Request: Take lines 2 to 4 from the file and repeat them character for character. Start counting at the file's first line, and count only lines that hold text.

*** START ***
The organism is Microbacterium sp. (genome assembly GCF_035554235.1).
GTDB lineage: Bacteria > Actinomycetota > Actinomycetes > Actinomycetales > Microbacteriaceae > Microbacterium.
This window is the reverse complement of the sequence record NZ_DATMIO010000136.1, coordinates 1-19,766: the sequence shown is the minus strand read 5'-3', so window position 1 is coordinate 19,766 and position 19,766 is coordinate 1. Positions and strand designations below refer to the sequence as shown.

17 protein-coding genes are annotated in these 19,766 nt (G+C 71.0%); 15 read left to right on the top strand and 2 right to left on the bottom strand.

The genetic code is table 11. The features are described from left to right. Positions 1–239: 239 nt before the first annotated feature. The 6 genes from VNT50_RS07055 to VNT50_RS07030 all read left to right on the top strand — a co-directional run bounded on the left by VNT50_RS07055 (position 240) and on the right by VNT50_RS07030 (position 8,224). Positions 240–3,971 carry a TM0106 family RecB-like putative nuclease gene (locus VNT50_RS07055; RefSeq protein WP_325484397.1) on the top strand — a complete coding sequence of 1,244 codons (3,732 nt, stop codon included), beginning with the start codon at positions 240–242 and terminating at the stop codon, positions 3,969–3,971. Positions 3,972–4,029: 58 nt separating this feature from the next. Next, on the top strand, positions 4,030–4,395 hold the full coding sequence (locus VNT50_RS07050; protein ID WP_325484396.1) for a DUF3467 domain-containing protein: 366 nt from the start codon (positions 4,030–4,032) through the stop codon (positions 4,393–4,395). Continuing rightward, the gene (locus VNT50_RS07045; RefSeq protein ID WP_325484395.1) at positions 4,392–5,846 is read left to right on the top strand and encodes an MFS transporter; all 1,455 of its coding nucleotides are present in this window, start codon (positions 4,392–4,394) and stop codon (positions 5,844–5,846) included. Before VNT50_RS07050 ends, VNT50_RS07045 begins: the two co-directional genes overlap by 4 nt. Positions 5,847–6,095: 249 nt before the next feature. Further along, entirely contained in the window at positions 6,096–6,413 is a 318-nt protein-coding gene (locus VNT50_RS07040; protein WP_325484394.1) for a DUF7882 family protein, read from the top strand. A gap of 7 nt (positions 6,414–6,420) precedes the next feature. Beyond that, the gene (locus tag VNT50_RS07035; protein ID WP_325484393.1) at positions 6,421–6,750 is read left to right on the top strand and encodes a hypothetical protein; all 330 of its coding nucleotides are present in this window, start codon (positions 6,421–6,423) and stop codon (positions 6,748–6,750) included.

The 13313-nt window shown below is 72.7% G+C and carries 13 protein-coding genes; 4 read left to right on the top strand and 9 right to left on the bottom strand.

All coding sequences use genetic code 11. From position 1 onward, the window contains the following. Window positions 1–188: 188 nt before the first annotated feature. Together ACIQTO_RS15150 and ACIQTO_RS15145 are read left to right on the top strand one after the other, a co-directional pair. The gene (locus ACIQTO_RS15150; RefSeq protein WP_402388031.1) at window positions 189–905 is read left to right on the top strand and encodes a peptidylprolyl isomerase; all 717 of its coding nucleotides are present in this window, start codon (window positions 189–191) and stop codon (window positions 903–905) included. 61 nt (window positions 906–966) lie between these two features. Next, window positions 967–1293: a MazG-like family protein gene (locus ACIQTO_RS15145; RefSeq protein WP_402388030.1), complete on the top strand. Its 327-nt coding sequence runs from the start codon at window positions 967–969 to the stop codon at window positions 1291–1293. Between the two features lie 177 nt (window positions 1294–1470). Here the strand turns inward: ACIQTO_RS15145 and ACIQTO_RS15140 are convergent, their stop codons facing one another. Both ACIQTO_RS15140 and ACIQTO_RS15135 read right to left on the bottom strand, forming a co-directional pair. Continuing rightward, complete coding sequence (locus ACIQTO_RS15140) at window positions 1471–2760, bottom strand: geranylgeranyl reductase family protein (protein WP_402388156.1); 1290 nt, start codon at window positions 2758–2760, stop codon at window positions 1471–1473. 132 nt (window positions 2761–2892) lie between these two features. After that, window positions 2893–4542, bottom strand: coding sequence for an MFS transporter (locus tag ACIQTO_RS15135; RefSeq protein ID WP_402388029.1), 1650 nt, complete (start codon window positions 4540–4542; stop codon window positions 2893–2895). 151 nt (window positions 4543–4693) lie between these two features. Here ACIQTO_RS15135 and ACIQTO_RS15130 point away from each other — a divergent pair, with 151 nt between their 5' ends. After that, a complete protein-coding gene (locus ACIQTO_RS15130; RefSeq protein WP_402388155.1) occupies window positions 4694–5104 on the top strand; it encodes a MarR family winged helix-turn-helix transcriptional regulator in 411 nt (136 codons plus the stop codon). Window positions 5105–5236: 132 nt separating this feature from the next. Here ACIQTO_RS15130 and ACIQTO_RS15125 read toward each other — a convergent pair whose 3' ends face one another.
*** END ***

GTDB lineage: Bacteria > Actinomycetota > Actinomycetes > Actinomycetales > Microbacteriaceae > Microbacterium.
This window is the reverse complement of the sequence record NZ_DATMIO010000136.1, coordinates 1-19,766: the sequence shown is the minus strand read 5'-3', so window position 1 is coordinate 19,766 and position 19,766 is coordinate 1. Positions and strand designations below refer to the sequence as shown.

17 protein-coding genes are annotated in these 19,766 nt (G+C 71.0%); 15 read left to right on the top strand and 2 right to left on the bottom strand.